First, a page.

The water was gin clear and some of the fish I saw that day were monsters, but then other eyes have seen real leviathans.
JT managed three fish without even trying and, believe it or not, that was enough for me. The end of the day saw us climbing the hill to the Izaak Walton hotel and a welcome pint of Guinness in a snug bar surrounded by stuffed fish, deep leather chairs a large fireplace and a happy and attentive barman - paradise found.

I arrive at work and the sky is cloudless and blue and the early morning sun warms the soul. My brother, Steve, and I both have the same idea - shut the shop and enjoy the day. Soon I am waist deep in a shaded pool of the river Goyt. A far greater talent has shown me a great technique - double nymphing. One on top to catch the eye and one below to make a meal. It works, even for me, and soon I've brought a few small wild brown trout to the net.

The Goyt reminds me of my bedtime mug of drinking chocolate (with a large drop of Bushmills) as I read of Capt. Burnaby's, adventures through Asia Minor, but it doesn't seem to matter with a trout on the line.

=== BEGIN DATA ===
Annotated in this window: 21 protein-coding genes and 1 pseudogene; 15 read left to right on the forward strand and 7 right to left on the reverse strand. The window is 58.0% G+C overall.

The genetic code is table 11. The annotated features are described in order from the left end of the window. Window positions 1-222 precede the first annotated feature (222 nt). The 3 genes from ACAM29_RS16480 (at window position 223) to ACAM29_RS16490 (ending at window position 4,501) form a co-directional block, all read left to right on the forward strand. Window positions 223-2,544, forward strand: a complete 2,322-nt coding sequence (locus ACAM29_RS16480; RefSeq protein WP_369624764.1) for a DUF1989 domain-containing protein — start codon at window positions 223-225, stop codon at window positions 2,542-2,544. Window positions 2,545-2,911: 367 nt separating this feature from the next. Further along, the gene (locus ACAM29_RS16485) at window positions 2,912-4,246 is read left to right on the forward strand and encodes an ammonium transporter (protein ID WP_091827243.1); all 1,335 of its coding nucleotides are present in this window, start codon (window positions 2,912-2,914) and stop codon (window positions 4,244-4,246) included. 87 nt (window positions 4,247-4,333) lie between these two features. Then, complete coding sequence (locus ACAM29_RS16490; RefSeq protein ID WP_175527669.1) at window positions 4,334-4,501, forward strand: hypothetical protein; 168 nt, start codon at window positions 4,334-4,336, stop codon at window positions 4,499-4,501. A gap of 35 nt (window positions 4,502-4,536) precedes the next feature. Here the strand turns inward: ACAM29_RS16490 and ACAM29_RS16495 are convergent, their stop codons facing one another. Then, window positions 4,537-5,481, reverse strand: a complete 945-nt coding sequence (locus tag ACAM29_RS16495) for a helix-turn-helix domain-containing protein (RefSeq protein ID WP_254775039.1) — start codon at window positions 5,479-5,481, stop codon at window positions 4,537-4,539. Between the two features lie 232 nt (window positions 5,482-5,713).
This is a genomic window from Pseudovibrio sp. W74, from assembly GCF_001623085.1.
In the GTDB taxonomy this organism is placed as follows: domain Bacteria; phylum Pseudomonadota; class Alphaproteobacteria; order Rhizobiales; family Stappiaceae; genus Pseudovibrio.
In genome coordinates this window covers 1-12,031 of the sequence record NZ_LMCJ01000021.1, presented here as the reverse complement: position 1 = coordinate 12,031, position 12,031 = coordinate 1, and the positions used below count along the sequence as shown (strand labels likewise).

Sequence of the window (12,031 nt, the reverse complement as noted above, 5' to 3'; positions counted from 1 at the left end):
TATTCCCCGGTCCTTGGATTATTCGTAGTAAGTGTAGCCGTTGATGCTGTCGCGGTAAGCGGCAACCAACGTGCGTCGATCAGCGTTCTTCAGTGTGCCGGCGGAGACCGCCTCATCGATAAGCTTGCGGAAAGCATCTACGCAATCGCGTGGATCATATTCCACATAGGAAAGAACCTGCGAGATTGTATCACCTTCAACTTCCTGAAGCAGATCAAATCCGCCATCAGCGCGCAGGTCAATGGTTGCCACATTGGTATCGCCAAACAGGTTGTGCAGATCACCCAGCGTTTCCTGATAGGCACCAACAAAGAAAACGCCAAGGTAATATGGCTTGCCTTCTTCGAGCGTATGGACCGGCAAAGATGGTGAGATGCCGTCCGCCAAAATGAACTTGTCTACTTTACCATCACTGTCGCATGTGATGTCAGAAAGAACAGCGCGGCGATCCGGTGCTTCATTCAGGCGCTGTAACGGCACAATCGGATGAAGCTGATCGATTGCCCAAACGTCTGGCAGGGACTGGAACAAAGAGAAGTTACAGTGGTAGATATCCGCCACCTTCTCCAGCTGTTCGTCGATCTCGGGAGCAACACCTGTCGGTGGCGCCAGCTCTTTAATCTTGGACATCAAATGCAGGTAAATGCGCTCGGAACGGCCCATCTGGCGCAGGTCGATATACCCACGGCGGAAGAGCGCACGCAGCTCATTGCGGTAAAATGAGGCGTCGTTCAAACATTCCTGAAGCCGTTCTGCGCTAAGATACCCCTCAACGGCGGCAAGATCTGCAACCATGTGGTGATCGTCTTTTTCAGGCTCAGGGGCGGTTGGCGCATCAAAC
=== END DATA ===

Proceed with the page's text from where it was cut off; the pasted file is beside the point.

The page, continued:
I walk upstream to discover a new 'technique'. An old wreck of a guy is casting his fly to the far bank and I stand and watch without him seeing. His hand reaches into his battered coat pocket and he fetches out a fistful of maggots. He sows them across his swim and then casts in again. I say hello and he spins on his heel caught off-guard, he struggles for a word and so I leave him and move along. No more fish come to my nymphs and now the school kids are about and a dog swims by, chasing a stick thrown into my swim. Time for tea.

Ayesha, she who must be obeyed, sniffs the air and declares it's time for another shopping expedition to the living hell known as boundary mills. Rather than reach for my trusty Beretta (over and under) I recall Colne water. All is not lost and I suddenly develop a huge desire to head to Colne.
A few hours later and I drop Ayesha at the gateways to hell, a bit of kissey-kissey and she is away. Impervious and immune she disappears into the melee. I on the other hand come out in a rash, foam at the mouth and bite anyone too close at the mention of a shopping-trip. Strangely enough I quite enjoy a shopping trip to a fishing tackle shop, don't ask me why.

Minutes later and I am on the banks of Colne water, a delightful stream, small river, call it what you will. It's mainly ankle to knee deep and so I follow the masters advice and opt for the Duo - a dry fly on top and a nymph below.